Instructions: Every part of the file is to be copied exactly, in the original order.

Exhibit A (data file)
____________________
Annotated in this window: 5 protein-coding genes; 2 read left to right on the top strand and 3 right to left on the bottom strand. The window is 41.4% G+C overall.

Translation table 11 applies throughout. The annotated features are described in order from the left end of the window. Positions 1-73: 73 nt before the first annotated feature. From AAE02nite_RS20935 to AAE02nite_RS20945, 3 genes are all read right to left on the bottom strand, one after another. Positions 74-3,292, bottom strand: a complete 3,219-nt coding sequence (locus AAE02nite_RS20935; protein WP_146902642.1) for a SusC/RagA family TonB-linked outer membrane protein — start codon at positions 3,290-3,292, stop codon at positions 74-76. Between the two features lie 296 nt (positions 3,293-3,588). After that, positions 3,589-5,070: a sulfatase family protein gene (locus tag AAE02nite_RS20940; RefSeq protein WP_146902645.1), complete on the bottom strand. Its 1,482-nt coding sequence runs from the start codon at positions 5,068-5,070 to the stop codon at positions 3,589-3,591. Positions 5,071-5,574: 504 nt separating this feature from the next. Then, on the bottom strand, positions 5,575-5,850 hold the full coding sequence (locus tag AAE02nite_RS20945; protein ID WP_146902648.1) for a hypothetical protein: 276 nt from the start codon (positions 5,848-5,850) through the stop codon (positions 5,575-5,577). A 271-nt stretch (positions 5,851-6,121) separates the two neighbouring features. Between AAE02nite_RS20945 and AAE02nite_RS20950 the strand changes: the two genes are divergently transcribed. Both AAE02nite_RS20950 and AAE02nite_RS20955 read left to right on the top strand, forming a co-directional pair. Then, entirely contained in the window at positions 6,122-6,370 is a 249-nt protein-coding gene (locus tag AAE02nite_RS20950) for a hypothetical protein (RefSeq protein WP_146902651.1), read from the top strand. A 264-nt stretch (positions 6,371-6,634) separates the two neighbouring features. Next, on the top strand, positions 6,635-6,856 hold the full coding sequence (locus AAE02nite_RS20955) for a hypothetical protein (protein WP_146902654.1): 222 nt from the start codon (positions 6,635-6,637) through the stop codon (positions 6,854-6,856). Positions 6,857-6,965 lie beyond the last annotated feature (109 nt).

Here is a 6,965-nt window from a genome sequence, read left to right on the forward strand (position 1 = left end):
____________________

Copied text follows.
Annotated in this window: 5 protein-coding genes; 2 read left to right on the top strand and 3 right to left on the bottom strand. The window is 41.4% G+C overall.

Translation table 11 applies throughout. The annotated features are described in order from the left end of the window. Positions 1-73: 73 nt before the first annotated feature. From AAE02nite_RS20935 to AAE02nite_RS20945, 3 genes are all read right to left on the bottom strand, one after another. Positions 74-3,292, bottom strand: a complete 3,219-nt coding sequence (locus AAE02nite_RS20935; protein WP_146902642.1) for a SusC/RagA family TonB-linked outer membrane protein — start codon at positions 3,290-3,292, stop codon at positions 74-76. Between the two features lie 296 nt (positions 3,293-3,588). After that, positions 3,589-5,070: a sulfatase family protein gene (locus tag AAE02nite_RS20940; RefSeq protein WP_146902645.1), complete on the bottom strand. Its 1,482-nt coding sequence runs from the start codon at positions 5,068-5,070 to the stop codon at positions 3,589-3,591. Positions 5,071-5,574: 504 nt separating this feature from the next. Then, on the bottom strand, positions 5,575-5,850 hold the full coding sequence (locus tag AAE02nite_RS20945; protein ID WP_146902648.1) for a hypothetical protein: 276 nt from the start codon (positions 5,848-5,850) through the stop codon (positions 5,575-5,577). A 271-nt stretch (positions 5,851-6,121) separates the two neighbouring features. Between AAE02nite_RS20945 and AAE02nite_RS20950 the strand changes: the two genes are divergently transcribed. Both AAE02nite_RS20950 and AAE02nite_RS20955 read left to right on the top strand, forming a co-directional pair. Then, entirely contained in the window at positions 6,122-6,370 is a 249-nt protein-coding gene (locus tag AAE02nite_RS20950) for a hypothetical protein (RefSeq protein WP_146902651.1), read from the top strand. A 264-nt stretch (positions 6,371-6,634) separates the two neighbouring features. Next, on the top strand, positions 6,635-6,856 hold the full coding sequence (locus AAE02nite_RS20955) for a hypothetical protein (protein WP_146902654.1): 222 nt from the start codon (positions 6,635-6,637) through the stop codon (positions 6,854-6,856). Positions 6,857-6,965 lie beyond the last annotated feature (109 nt).

Here is a 6,965-nt window from a genome sequence, read left to right on the forward strand (position 1 = left end):